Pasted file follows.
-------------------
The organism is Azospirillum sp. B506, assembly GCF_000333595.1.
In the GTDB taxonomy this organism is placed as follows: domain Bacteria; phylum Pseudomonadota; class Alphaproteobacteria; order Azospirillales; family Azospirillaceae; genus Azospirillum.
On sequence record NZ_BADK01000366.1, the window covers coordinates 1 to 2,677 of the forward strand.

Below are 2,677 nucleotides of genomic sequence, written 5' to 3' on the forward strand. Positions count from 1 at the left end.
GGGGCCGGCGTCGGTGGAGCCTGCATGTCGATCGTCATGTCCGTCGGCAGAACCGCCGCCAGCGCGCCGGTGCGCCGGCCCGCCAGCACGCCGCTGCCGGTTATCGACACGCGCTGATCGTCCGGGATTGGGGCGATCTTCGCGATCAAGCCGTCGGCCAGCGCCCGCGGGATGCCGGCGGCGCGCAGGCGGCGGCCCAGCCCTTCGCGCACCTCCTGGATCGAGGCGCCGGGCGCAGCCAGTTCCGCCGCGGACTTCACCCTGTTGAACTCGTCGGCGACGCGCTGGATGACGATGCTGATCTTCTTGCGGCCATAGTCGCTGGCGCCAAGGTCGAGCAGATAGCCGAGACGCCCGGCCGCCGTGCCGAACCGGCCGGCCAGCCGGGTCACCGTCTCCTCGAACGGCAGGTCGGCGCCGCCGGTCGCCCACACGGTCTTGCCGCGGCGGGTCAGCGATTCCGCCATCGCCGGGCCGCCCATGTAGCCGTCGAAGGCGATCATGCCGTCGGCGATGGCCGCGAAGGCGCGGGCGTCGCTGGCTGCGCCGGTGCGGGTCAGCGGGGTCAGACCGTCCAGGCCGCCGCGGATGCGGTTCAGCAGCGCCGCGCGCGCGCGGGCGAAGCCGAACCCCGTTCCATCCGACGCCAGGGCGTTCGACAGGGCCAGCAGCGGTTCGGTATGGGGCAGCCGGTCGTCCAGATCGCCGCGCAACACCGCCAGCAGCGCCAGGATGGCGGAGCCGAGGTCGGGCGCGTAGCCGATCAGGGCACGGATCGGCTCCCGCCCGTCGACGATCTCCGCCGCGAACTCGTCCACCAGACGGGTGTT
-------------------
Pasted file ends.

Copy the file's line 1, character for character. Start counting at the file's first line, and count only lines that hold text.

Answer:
The organism is Azospirillum sp. B506, assembly GCF_000333595.1.